Bloods gangster convicted in relation to 11 murders
The former gangster who pleaded guilty on Wednesday for his role in 11 murders was the man who ensured that contract killings ordered by the leaders of the Clarendon-based Bloods Gang were carried out.
Travis Gilman’s roles included hiring hitmen, purchasing guns for the gang, driving contract killers to their intended targets, and ensuring that they were paid.
The admissions were contained in a detailed statement Gilman dictated for police investigators, which was among the evidence in the case.
The 38-year-old was convicted in the Home Circuit Court on a 15-count indictment that spawned nearly a dozen killings across the volatile central Jamaica parish over the last four years.
Following the conviction, Deputy Commissioner of Police Fitz Bailey sounded a warning to other members of the Bloods Gang.
“We will continue to pursue whatever remnants of that gang that are still around,” said Bailey, who has responsibility for crime and security.
He said Gilman’s guilty plea is a manifestation of the quality of investigations being conducted by detectives despite the challenges.
“If you look at the past two years or so, we have been getting some significant convictions through guilty pleas,” said Bailey, heaping praise on detectives assigned to Area Three and the Major Investigation Division.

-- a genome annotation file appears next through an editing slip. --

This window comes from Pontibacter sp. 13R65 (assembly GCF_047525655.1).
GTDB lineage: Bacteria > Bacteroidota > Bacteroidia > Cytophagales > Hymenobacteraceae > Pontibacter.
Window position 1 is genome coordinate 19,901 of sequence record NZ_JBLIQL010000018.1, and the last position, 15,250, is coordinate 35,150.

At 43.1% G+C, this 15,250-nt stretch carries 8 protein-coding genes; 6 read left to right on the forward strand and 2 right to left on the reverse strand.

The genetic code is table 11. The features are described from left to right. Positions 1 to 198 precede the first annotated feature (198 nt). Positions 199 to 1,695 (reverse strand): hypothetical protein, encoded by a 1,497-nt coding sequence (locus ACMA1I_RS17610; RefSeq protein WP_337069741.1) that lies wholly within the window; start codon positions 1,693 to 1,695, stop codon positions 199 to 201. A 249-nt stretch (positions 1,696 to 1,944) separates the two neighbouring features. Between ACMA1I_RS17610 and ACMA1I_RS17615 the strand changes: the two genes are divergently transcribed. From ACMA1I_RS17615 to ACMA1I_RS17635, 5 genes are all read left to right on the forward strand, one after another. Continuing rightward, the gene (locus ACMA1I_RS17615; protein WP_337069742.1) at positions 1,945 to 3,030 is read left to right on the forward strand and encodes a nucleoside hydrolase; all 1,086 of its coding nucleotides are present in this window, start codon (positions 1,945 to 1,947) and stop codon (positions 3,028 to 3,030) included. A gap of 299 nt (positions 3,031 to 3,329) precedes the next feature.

Among the 11 murder victims were Kareen Walters, a former security guard, and her common-law spouse Jermaine Crooks, who were shot to death in the community of Race Track on January 31 this year.
Another victim, Lerone ‘Lucky’ Harvey, was shot and killed in the first quarter of 2021, almost four years after he was wounded in an attack that Gilman knew about.
The indictment includes three counts of murder; five counts of conspiracy to murder; three counts of accessory after the fact to murder; one count of accessory before the fact to murder; one count of accessory after the fact of wounding with intent and illegal possession of firearm and ammunition.
He was sentenced to a total of 210 years in prison, which included 30 years at hard labour for each of the murders he confessed to.
However, High Court judge Justice Leighton Pusey, who presided over the case, ordered that the sentences be served simultaneously and that Gilman must serve 25 years before he becomes eligible for parole.
Gilman admitted that he would often receive money, which he was instructed to use and purchase guns for members of the gang and to hire hitmen.
He revealed, too, that the names of the victims would be communicated to him and that he sometimes issued the guns used by the hitmen and served as the driver of the getaway car.
Gilman was not the triggerman in any of the killings, according to investigators.